The role of turtles as coral reef macroherbivores

Goatley, Christopher H.R., Hoey, Andrew S., and Bellwood, David R. (2012) The role of turtles as coral reef macroherbivores. PLoS One, 7 (6). pp. 1-7.

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Abstract

Herbivory is widely accepted as a vital function on coral reefs. To date, the majority of studies examining herbivory in coral reef environments have focused on the roles of fishes and/or urchins, with relatively few studies considering the potential role of macroherbivores in reef processes. Here, we introduce evidence that highlights the potential role of marine turtles as herbivores on coral reefs. While conducting experimental habitat manipulations to assess the roles of herbivorous reef fishes we observed green turtles (Chelonia mydas) and hawksbill turtles (Eretmochelys imbricata) showing responses that were remarkably similar to those of herbivorous fishes. Reducing the sediment load of the epilithic algal matrix on a coral reef resulted in a forty-fold increase in grazing by green turtles. Hawksbill turtles were also observed to browse transplanted thalli of the macroalga Sargassum swartzii in a coral reef environment. These responses not only show strong parallels to herbivorous reef fishes, but also highlight that marine turtles actively, and intentionally, remove algae from coral reefs. When considering the size and potential historical abundance of marine turtles we suggest that these potentially valuable herbivores may have been lost from many coral reefs before their true importance was understood.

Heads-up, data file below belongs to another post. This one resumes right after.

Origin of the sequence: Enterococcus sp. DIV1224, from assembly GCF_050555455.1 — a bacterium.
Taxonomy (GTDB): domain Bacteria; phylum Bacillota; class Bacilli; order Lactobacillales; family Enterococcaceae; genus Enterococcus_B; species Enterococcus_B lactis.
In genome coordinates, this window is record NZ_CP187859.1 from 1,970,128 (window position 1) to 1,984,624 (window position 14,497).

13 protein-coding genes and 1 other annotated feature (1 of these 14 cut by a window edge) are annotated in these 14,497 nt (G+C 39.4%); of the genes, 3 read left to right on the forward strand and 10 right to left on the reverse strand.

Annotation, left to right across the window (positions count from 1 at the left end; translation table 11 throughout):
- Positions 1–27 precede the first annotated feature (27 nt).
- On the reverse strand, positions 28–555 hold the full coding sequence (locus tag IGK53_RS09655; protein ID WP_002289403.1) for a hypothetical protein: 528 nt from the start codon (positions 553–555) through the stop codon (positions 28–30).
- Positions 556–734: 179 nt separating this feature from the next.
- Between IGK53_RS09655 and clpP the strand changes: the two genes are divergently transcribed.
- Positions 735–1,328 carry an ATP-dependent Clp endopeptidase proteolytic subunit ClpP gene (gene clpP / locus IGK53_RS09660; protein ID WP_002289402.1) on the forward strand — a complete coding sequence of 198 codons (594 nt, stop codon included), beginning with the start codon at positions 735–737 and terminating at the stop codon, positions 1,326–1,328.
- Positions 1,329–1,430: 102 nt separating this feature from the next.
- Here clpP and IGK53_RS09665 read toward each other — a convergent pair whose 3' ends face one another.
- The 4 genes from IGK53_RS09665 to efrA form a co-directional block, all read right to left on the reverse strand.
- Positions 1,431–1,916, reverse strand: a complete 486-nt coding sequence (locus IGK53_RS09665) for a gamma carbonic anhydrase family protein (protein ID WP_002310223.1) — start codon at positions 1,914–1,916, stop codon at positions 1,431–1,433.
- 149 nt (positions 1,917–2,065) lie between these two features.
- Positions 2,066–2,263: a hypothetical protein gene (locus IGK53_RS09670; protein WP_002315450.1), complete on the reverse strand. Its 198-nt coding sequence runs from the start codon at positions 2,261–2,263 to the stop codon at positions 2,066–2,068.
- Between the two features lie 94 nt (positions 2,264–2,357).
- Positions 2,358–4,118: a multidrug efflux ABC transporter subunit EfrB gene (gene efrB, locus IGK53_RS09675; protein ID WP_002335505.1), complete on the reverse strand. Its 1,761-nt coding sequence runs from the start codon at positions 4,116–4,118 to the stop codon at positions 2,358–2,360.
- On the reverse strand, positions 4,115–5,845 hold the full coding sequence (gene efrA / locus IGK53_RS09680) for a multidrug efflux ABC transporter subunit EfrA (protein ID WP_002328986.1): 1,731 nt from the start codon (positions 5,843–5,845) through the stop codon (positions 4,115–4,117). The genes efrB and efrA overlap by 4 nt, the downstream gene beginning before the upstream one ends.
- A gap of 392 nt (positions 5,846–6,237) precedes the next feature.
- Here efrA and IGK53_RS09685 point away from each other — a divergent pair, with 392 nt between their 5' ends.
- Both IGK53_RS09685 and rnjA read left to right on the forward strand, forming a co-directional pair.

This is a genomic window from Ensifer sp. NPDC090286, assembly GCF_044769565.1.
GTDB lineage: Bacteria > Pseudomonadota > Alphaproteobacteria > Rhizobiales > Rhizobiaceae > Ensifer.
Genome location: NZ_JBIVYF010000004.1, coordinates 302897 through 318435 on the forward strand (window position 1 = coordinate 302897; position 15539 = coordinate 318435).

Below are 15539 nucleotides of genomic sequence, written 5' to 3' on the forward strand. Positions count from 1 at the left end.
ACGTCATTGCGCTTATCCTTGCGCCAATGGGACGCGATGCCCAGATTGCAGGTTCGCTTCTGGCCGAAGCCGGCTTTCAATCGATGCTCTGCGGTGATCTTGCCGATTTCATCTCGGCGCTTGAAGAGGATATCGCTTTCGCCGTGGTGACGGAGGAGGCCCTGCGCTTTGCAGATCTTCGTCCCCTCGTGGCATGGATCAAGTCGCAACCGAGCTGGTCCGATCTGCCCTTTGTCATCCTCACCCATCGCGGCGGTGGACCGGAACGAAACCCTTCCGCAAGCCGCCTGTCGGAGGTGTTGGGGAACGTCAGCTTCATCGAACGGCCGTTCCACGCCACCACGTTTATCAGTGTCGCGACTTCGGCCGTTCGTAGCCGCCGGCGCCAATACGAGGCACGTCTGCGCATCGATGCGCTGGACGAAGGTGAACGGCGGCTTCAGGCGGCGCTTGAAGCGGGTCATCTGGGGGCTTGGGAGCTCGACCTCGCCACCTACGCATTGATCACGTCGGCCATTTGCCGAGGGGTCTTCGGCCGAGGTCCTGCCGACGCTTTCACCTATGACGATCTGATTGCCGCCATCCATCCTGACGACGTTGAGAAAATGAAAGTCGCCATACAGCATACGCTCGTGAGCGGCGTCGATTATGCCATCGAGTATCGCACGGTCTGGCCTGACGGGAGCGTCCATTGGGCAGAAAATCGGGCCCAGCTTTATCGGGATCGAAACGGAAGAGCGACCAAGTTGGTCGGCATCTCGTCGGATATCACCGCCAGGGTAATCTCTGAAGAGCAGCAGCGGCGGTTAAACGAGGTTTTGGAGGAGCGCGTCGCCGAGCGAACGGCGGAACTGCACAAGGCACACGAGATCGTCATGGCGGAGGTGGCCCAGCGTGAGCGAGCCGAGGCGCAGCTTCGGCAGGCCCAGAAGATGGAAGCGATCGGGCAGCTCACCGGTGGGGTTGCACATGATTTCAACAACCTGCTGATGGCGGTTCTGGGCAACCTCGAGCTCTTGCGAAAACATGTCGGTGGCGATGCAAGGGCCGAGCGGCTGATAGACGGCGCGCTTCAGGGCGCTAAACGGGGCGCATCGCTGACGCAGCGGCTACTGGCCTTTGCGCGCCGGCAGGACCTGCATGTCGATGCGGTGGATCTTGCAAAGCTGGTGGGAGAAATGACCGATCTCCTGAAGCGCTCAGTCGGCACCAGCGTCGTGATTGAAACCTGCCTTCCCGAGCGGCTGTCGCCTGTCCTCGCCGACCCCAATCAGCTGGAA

Item ID: 23050
Item Type: Article (Refereed Research - C1)
Additional Information:

PLoS One is an open access journal and articles are provided on a Creative Commons Attribution License.

ISSN: 1932-6203
Date Deposited: 15 Aug 2012 05:50
FoR Codes: 06 BIOLOGICAL SCIENCES > 0602 Ecology > 060205 Marine and Estuarine Ecology (incl Marine Ichthyology) @ 50%
05 ENVIRONMENTAL SCIENCES > 0501 Ecological Applications > 050102 Ecosystem Function @ 50%
SEO Codes: 96 ENVIRONMENT > 9608 Flora, Fauna and Biodiversity > 960808 Marine Flora, Fauna and Biodiversity @ 100%
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